UNIDENTIFIED MALE: Yes.
UNIDENTIFIED MALE: He can't swing a dead cat without hitting a Pruett around here.
QUADE: I arranged with the U.S. Army to reunite them in April.
What is it like actually getting a chance to spend a little time together?
UNIDENTIFIED MALE: To have a familiar face around is just -- it's priceless. You know? It does so much for our morale.
UNIDENTIFIED MALE: The comfort of actually seeing each other and saying, OK, I have seen him. I know he's OK.
QUADE: They look different?
UNIDENTIFIED MALE: I think Eric's getting a little pudge belly, but...
UNIDENTIFIED MALE: Oh.
UNIDENTIFIED MALE: No way. I'll still whoop him.
QUADE: Between the kidding, they share what they've seen.
UNIDENTIFIED MALE: Seeing all the kids and what poverty they live in makes you think about what you have back home. Makes you grow up, makes you more mature and more of a man.
QUADE: Evan, do you think that your little brother here is grown up and more of a man?
UNIDENTIFIED MALE: Yes, my little brother's more of a man but I'm still more of a man than he is. I got a baby now so I -- that's why I feel like more of a man but, yes. My little brother grown up a lot since we've been deployed.
QUADE: But none of them have outgrown surprises. We deliver care packages from their mom and dad.
One for Eric.
UNIDENTIFIED MALE: Yeah.
QUADE: One for Greg, and I suppose we also have one for Jeff. So, little something from home.
UNIDENTIFIED MALE: It's better than Christmas.
UNIDENTIFIED MALE: All right, that's awesome. I got a cute little Easter bunny.
UNIDENTIFIED MALE: Sometimes the holidays get lost until you get a care package and it reminds you of what's going on in the world around us. A purple bunny.
UNIDENTIFIED MALE: I got the orange bunny.
QUADE: Now, is this something you're going to bring out on patrols? Do you need an orange bunny with you?
UNIDENTIFIED MALE: I don't know if it'll go out on patrol, but it will stay near the bed somewhere.
UNIDENTIFIED MALE: This is just a perfect stuff to take you back just a little bit on your down time.
QUADE: Not only have they missed Easter, but also, the wedding of Aaron, their other brother back home.
UNIDENTIFIED MALE: I miss him a lot. You know, I just -- I remember -- I just had a quick thought when I was walking down the aisle and I was looking and, you know, and just none of my brothers were there.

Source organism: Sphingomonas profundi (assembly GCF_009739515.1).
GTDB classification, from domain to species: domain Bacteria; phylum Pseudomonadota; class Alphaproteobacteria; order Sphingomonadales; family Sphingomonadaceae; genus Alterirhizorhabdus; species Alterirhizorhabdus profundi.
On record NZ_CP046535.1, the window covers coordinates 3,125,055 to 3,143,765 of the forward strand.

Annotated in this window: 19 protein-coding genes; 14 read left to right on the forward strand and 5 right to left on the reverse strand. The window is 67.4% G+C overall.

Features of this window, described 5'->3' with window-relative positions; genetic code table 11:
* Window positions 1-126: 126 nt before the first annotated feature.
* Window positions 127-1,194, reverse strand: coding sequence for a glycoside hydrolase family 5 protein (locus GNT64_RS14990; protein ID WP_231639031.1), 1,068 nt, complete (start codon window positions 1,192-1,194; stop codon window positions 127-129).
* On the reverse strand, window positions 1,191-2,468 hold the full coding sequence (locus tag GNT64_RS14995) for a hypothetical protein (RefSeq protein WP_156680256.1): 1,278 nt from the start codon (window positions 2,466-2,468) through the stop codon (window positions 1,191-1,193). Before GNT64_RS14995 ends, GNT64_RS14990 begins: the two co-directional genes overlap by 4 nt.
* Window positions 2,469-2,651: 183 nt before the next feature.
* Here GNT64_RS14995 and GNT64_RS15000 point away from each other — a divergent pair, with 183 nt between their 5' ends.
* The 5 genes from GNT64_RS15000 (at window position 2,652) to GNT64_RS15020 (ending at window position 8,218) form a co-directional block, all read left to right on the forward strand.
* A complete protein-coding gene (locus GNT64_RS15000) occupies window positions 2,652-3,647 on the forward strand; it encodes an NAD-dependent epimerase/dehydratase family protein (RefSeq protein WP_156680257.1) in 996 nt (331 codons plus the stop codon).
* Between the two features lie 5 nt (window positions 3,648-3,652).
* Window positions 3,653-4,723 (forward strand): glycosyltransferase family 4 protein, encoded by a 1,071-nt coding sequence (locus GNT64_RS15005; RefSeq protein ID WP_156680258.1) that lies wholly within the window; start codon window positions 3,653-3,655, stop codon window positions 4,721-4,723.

QUADE: This is actually another family reunion, an electronic one, in May.
UNIDENTIFIED MALE: I can't imagine what it was like in World War I. You know, soldiers would wait for months just to get a letter.
QUADE: Via webcam, Greg confides in his dad Lee, another Iraq vet.
UNIDENTIFIED MALE: They were retaking the PT test and the (INAUDIBLE) came in while they were doing it.
UNIDENTIFIED MALE: Oh jeez.
UNIDENTIFIED MALE: During the day they're firing them, too, on you?
UNIDENTIFIED MALE: Yes. Usually happens in the mid-afternoon.
UNIDENTIFIED MALE: Oh, man. They're getting pretty gutsy.
QUADE: Back home only a year, Lee is keenly aware of the realities his sons face.
LEE PRUETT: I've seen a lot of Army units and National Guard Reserve units while I was there. Some took it real serious. Some didn't.
QUADE: Is this something that you told them about before...
LEE PRUETT: We had that talk alot, yes, before they left. I told them, I said, guys look. It's going to be dangerous out there and there's -- could be a point where it's going to be you or them, and you got to decide what you've got to do. You know? If you've got to take a shot, then you take the shot. Do what you need to do, and I think they're doing that.
QUADE: I show the family some of what the boys are doing with our video.
UNIDENTIFIED MALE: Just last night, we got rocketed that flew over our head when we were outside and blew up.